Crabtree Falls trail is accessible all year round. The trail starts in a Blue Ridge Parkway campground. The lower portion of the trail is good for people who use wheelchairs.
This trail starts behind the parking area. There is a short paved section that goes past an old amphitheater for the campground. You will enjoy a field filled with wildflowers along an old wood road.
There is a sign that the hike is 2 miles but from the map, it’s longer. Take the trail behind the signboard which is a thicket of Rosebay rhododendron. In July there are white flower petals.
You will rapidly reach the intersection with the other side of the loop. Turn right to begin the descent to the falls. The wide, smooth, graveled trail takes you to a mixed hardwood forest. The trees are very large.
The trail goes downhill through a shallow high cove. There is a dry stream bed at the bottom and as you move on the stream becomes steeper. The trail service becomes rougher and the sounds of the fall can be heard.
The trail switches back and forth until you reach the base of the falls. You will go through several rocky sections, roots, rock steps, and wet areas. The fall is photogenic as the water spreads into a wide veil.
The toughest part of the hike is just past the falls. You will have to climb 200 ft for a quarter-mile. The trail climbs boldly and toggles back many times and ascends the ridge.
You can rest at a bench while nearing the top. The next part is a long set of stairs then a nose of the ridge. You will transverse the mountainside where a stone retaining wall has been built. Before the creek, the trails will descent slightly.
Follow the trail to the last intersection and continue straight to the trail that leads back to the visitor center.
Triple Falls Trail
Triple Falls Trail starts in the park off Staton Road. View the river’s scenic rocky bed by crossing the wood and metal bridge. There is a glassy pool with tall grasses that line the river banks.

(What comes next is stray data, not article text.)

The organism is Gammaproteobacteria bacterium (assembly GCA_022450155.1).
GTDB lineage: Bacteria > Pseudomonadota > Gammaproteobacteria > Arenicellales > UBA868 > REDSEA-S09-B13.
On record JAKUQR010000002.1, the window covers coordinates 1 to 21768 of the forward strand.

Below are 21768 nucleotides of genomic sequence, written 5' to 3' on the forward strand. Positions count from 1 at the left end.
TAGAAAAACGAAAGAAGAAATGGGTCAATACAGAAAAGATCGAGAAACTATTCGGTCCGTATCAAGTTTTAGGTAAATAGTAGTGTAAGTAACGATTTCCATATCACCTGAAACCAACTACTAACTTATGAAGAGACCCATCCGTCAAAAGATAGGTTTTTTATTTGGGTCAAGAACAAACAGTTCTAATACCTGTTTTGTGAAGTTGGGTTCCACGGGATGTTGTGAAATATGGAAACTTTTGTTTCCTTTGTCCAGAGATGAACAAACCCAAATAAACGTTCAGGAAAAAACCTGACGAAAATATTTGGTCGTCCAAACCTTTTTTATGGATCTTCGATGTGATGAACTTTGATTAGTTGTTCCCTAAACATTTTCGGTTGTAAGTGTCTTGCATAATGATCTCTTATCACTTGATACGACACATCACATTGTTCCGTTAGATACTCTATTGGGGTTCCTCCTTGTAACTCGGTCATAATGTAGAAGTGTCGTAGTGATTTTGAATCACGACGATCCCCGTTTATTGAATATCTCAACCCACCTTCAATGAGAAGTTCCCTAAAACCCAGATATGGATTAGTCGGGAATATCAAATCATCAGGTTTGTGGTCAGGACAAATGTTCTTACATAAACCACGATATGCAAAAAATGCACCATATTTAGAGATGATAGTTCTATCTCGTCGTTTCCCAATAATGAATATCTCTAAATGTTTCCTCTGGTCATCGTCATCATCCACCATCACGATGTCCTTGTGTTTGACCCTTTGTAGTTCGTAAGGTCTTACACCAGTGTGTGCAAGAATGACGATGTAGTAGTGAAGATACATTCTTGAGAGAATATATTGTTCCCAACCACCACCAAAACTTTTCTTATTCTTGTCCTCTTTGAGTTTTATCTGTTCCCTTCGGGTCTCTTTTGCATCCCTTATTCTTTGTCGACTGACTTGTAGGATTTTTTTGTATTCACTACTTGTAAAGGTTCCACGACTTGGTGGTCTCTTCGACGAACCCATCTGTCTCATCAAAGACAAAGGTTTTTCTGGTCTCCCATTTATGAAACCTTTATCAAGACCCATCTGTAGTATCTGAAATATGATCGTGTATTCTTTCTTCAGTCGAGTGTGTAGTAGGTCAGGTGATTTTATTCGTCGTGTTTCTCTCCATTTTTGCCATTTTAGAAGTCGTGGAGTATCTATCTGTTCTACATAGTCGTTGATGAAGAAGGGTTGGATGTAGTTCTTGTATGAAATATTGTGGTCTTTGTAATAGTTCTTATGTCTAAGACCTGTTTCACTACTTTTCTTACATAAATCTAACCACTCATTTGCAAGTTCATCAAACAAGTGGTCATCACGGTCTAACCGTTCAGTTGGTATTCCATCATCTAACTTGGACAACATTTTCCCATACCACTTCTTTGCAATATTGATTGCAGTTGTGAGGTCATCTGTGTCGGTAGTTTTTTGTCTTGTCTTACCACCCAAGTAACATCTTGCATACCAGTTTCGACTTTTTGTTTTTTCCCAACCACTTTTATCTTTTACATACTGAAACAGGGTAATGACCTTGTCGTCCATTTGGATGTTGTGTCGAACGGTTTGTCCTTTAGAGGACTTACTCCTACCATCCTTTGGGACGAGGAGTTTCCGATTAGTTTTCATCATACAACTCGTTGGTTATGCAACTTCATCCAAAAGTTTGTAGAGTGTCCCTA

The trail follows a wide rocky path diving deeper into the forest. You will enjoy the shade from the tall trees covered in green moss and orange-brown leaves.
At .2 miles you will turn left to visit the lower of the three waterfalls. Below the falls the river flow is serene with blocky rocks, grass, and tall trees.
At .3 miles the hike reaches the lower waterfall. You will catch an adjacent view of the tumbling waterfall. Begin your climb to the upper and middle waterfalls. Gorgeous views of the top two tiers of triple fall open up.
The hike reaches a wide expansive rock outcrop. The lower waterfall thunders downriver. The radiant expanses of rock make a perfect spot for a mid-hike water break. After soaking in the beauty, the hike returns to the trailhead after a mile.
Art Loeb Trail
Art Loeb Trail is one of the best hiking trails in North Carolina but it’s longer and more difficult. It is also one of the most prominent trails. The trail was named as a memorial to Art Loeb who was an activist.
You will travel mainly in peaks and ridges, not in valleys. You will skirt along the southwestern rim then climb up past the Blue Ridge parkway.
You will enjoy the finest scenery to be found in Pisgah especially landmark mountains. There are also campsites along the trail. The trail uses the same path as the mountains-to-sea trail. Many trails are connected to the Art Loeb.
The Art Loeb Trail transverses some significant peaks including Black Balsam Knob, Tennant Mountain, and Pilot Mountain.
Whiteside Mountain Trail
Whiteside Mountain Trail is a 3.1 kilometer heavily trafficked circuit trail. The trail features beautiful wildflowers. The trail is available year-round and dogs are allowed.
A restroom is located at the far end of the parking area. Beautiful views of the surrounding area from a vantage point all along.
From the parking garage, there is one trail that heads out of the lot and into the forest. At .1 miles you have the choice to go left or right. If you go left there is an ascent and a gravel road that goes up at a nice even grade.